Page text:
So can you explain other than saying “leverage is unwinding” and “this is going to hit Canada” why this is such a terrible time to do a SM?

    I can understand if you’re thinking the housing market will crash, but I’ve been expecting that for the last three years (in Toronto anyway) and nothing has happened.

    So please explain. I’m not disagreeing with you, but you don’t seem to have made a valid point.

  • Avatar Dividendgrowth February 28, 2008, 12:07 pm

    Frugal Trader, I am wondering how do you have your “savings” invested?

  • Avatar FrugalTrader February 28, 2008, 2:17 pm

    Deborah, I plan on buying income producing stocks with the leveraged account. Therefore, I welcome a recession! I want the bank stocks to be cheaper so that I can pick them up at a bargain. I’m investing for 30+ year time frame and in the long term, the markets will continue to go up.

    Dividendgrowth: Most of it is with a high interest rate savings account. This will be deployed very shortly into a down payment.

  • Avatar Sarlock February 28, 2008, 7:27 pm

    Agreed, the SM doesn’t increase your debt burden, it transfers it to a more tax-advantageous position.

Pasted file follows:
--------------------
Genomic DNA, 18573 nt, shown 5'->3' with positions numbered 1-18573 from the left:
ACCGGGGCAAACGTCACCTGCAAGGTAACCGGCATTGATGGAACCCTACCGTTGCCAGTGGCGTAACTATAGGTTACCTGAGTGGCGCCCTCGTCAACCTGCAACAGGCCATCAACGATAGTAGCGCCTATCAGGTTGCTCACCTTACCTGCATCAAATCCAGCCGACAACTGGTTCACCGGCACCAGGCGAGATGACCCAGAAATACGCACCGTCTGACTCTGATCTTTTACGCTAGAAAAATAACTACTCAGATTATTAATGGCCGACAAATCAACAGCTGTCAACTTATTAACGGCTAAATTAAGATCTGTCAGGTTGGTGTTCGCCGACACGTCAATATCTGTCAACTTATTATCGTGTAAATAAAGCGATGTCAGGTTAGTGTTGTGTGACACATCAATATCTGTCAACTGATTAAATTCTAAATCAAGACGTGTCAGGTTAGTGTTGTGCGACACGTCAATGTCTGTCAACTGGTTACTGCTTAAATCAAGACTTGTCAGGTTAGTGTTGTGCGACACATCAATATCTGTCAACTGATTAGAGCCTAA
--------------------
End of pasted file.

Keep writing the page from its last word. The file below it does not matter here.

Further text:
The crash in house prices in the US won’t happen the same in Canada due to the lack of high risk mortgages here. With commodity prices going through the roof and the spectre of higher inflation coming over the horizon, the price of constructing a new home will only continue to rise in the future. And as the price of new homes increase, resale homes usually move in proportion (this was the biggest cause of the huge real estate increases seen in Alberta/Saskatchewan).

    As David mentioned, the biggest risk in any situation is losing employment. But in FT’s case, with a significant amount of short-term liquidity available in non registered investments, he could weather the storm should it get that bad. (even if the investments crashed to 50% of their value and he had to withdraw them for a huge loss, he would still be keeping his home)